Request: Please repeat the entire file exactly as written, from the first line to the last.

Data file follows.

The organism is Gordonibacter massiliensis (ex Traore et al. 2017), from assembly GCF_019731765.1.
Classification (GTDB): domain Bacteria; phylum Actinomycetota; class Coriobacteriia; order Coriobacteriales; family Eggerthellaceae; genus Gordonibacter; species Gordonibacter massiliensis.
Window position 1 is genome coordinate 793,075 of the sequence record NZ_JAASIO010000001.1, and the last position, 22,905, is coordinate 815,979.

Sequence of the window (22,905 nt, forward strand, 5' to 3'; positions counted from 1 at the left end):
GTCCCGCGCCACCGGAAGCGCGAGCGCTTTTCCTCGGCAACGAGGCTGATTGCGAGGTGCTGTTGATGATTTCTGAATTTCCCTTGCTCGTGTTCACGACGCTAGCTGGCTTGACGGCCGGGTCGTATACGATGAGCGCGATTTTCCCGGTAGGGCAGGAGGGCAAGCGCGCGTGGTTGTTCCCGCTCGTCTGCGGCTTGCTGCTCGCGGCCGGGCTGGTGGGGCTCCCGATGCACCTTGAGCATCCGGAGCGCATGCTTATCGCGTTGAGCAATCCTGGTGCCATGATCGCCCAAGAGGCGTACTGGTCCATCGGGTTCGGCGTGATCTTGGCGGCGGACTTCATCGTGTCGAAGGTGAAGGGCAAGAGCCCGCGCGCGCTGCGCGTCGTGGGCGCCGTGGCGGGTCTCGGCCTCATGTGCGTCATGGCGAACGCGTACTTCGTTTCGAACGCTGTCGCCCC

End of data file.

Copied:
The organism is Gordonibacter massiliensis (ex Traore et al. 2017), from assembly GCF_019731765.1.
Classification (GTDB): domain Bacteria; phylum Actinomycetota; class Coriobacteriia; order Coriobacteriales; family Eggerthellaceae; genus Gordonibacter; species Gordonibacter massiliensis.
Window position 1 is genome coordinate 793,075 of the sequence record NZ_JAASIO010000001.1, and the last position, 22,905, is coordinate 815,979.

Sequence of the window (22,905 nt, forward strand, 5' to 3'; positions counted from 1 at the left end):
GTCCCGCGCCACCGGAAGCGCGAGCGCTTTTCCTCGGCAACGAGGCTGATTGCGAGGTGCTGTTGATGATTTCTGAATTTCCCTTGCTCGTGTTCACGACGCTAGCTGGCTTGACGGCCGGGTCGTATACGATGAGCGCGATTTTCCCGGTAGGGCAGGAGGGCAAGCGCGCGTGGTTGTTCCCGCTCGTCTGCGGCTTGCTGCTCGCGGCCGGGCTGGTGGGGCTCCCGATGCACCTTGAGCATCCGGAGCGCATGCTTATCGCGTTGAGCAATCCTGGTGCCATGATCGCCCAAGAGGCGTACTGGTCCATCGGGTTCGGCGTGATCTTGGCGGCGGACTTCATCGTGTCGAAGGTGAAGGGCAAGAGCCCGCGCGCGCTGCGCGTCGTGGGCGCCGTGGCGGGTCTCGGCCTCATGTGCGTCATGGCGAACGCGTACTTCGTTTCGAACGCTGTCGCCCC